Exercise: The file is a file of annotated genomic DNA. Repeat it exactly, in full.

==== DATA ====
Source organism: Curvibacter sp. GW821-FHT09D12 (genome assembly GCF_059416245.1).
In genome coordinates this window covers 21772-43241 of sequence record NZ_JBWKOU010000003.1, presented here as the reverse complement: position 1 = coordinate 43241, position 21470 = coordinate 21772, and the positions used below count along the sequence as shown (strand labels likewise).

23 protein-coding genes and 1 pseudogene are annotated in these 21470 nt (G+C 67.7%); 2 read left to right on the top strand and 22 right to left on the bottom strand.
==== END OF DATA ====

Source organism: Curvibacter sp. GW821-FHT09D12 (genome assembly GCF_059416245.1).
In genome coordinates this window covers 21772-43241 of sequence record NZ_JBWKOU010000003.1, presented here as the reverse complement: position 1 = coordinate 43241, position 21470 = coordinate 21772, and the positions used below count along the sequence as shown (strand labels likewise).

23 protein-coding genes and 1 pseudogene are annotated in these 21470 nt (G+C 67.7%); 2 read left to right on the top strand and 22 right to left on the bottom strand.